Sunday, July 19, 2009

Uncovered: Tour de France conspiracy

As many of you know, I'm on a self-prescribed blogging taper as RAGBRAI gets fully underway. Putting my entire blog training plan at risk, I decided to put in a little post today as some material was simply too good to pass up.

Anyone following the Tour has undoubtedly seen or heard the drama that developed when Big George got away in a break with some serious horsepower that managed to stay away. The US-based team Garmin-Slipstream worked hard on damage control for some vague unknown reason, with a little help from Astana in the beginning.

Armstrong: “When the break got to be about five or six minutes, we put two guys on the front so it didn’t get to be 10 or 11 minutes. There were 13 guys in the break and two guys riding moderate tempo. That is by no means a chase. It’s the Tour de France. You can’t let a break have 15 minutes. When George became the virtual leader, AG2R decided to ride. We immediately stopped, everybody back in the peloton. They started to bring it back, and they got it down to about a minute. Then Garmin came and closed the rest.”

This caused Hincapie to miss being in the yellow jersey by a mere 5 seconds. Big hit for George, great guy, helped Armstrong win all of those tours, late in his career, and really just deserved to be in yellow.

Bruyneel: “I think it was more personal, or a clash between two American teams, and one American team not wanting another American team, or another American guy, in the yellow jersey. I don’t think that is nice. Everybody, of course, has to decide what they want to do, but I think if you start to race against others having his moment of attention. If Hincapie takes the jersey, I don’t think it affects anything in terms of Garmin’s race.”
Being George you had to imagine he was pissed, and he was. Lots of friends in Garmin and worked so hard as a lieutenant for Lance all those years. I knew there had to be more to the story, and to get that extra information I turned to the pulse of cycling, recreational riders such as myself who simply watch the Tour. The following is true depiction of a conversation overheard this morning.

Cruising along by myself, enjoying the scenery, I started to overtake a small group of 3 friends on a small incline. Not wanting to be one of those riders who gives it everything he has to pass someone, then dies 30 feet in front of them, I decided to hang behind and wait for another small incline where I could pass without "wasted efforts".

I mentioned, "hey, just letting you know I'm back here. Let me know if that's ok, not really feeling the power to pass you right now." The rider in front indicated it was no problem at all, while simultaneously surging to pick up the pace.

Lead Rider: "Did you hear what happened in the Tour the other day? Just goes to show there is more going on then what we're told."

Chase Rider: "What happened?"

At this point the lead rider was picking up the pace so much he was dropping one of his friends and a good-sized gap was growing. I proceeded to pull up along side the friend and ask if he'd like me to pull him back to the group. He gave me a sort of angry, "no just go", so I swung around and caught back up to the lead rider, anxiously wanting to hear the rest of the story about the Tour conspiracy.

Lead Rider: "Some American rider was very upset because he was positioned to be in yellow and some Swiss team worked to close the gap."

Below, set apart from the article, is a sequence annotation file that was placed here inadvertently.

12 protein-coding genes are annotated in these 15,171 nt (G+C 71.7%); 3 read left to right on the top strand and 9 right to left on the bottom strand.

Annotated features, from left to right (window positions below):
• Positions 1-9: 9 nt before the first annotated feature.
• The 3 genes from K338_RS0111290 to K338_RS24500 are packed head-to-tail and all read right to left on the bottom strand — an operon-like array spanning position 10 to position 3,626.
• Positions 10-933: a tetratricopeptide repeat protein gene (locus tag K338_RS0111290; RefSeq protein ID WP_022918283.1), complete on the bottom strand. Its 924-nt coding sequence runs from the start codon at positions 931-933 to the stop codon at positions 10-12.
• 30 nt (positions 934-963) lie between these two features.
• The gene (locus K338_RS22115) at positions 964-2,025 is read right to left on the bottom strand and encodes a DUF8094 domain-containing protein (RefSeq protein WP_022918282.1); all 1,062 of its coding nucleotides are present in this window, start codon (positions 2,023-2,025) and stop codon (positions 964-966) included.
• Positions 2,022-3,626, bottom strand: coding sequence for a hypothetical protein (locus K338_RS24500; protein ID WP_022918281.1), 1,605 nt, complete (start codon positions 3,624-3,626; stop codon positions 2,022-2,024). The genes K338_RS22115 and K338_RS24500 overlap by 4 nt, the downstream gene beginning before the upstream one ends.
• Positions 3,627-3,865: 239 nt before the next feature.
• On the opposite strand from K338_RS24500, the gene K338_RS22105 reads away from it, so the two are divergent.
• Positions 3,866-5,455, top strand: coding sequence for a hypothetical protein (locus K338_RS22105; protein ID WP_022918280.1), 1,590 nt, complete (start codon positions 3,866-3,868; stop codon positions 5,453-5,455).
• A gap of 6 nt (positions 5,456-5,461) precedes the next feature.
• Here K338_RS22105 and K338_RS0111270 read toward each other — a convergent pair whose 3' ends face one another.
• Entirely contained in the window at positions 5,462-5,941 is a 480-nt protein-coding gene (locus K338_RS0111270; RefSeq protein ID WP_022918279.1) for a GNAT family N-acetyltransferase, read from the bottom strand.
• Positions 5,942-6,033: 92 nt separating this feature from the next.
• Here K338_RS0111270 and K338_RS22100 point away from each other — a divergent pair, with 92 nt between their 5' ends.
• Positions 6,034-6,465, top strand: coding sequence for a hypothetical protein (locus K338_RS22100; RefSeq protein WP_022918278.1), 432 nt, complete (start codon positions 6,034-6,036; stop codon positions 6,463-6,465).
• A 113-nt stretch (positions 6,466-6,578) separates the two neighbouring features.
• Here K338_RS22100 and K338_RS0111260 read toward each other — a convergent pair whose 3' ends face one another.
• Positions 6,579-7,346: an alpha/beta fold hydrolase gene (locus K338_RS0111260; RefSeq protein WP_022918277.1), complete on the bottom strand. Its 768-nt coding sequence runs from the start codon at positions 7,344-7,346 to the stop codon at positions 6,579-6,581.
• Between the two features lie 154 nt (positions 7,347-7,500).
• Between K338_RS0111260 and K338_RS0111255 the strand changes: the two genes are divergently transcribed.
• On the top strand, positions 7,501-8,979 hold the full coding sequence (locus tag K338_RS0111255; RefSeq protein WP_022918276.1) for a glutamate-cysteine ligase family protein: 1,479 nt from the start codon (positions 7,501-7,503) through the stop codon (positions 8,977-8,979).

At this point I wasn't sure how to respond, I assumed the American rider mentioned was Hincapie and the Swiss team mentioned was Astana, but even having a hard time getting excited about watching the Tour at times myself at least I knew that much. The little devil on my shoulder told me to construct an amazing story about the politics involved with the move and hope like hell to hear the story propagated to legendary status, but just at that time they pulled off to wait for their dropped friend.

So the inside story on Hincapie not being in yellow is, "Some American rider was very upset because he was positioned to be in yellow and some Swiss team worked to close the gap." I know this new and highly enlightening information was worth the 2 minutes used to read this blog. Have a safe week out there and back to my taper.

6 comments:

BadBeard said...

Brilliant theory! As a brit I'd like to think that Garmin forged ahead to keep Mr Wiggins in the game. Go Bradley!

BikeLemming said...

That could easily be BadBeard. Reportedly Dave Zabriskie said they were just "pawns in the game" and Wiggins said, "[I don't] quite understand what went on today. George Hincapie is a legend and deserves to be in yellow tonight!", so it sounds like they had no idea either.

Poor George, no wins at Paris Roubaix despite desperately trying to hard at it all those years and no yellow either.

Richard said...

Some American rider? (rolling eyes) A "Swiss" team? ... Maybe they were talking about the MS-150. I hear it can be brutal.

BikeLemming said...

Ha ha, I know. Not knowing who Hincapie is not acceptable, but not even knowing Astana, that's way out there.

Nick said...

Big George is just too big to wear yellow. The jersey wouldn't fit, they did him a favor.

I feel worse for Levi. The man has been a machine.

Anonymous said...

I have been a Tour fan for years but stopped following pro cycling entirely after the doping wars just wore out my patience. I am only marginally following this year because the real cyclist in the house is interested again due to Lance's return (don't get me started). I agree that George seems like a nice fellow but it boggles my mind that people think all the teams have some kind of obligation to award him the jersey?! I'm sure there were reasons, whether logical or not, for the teams on the front to be asked to pull, and isn't Lance the one who once said "no gifts"?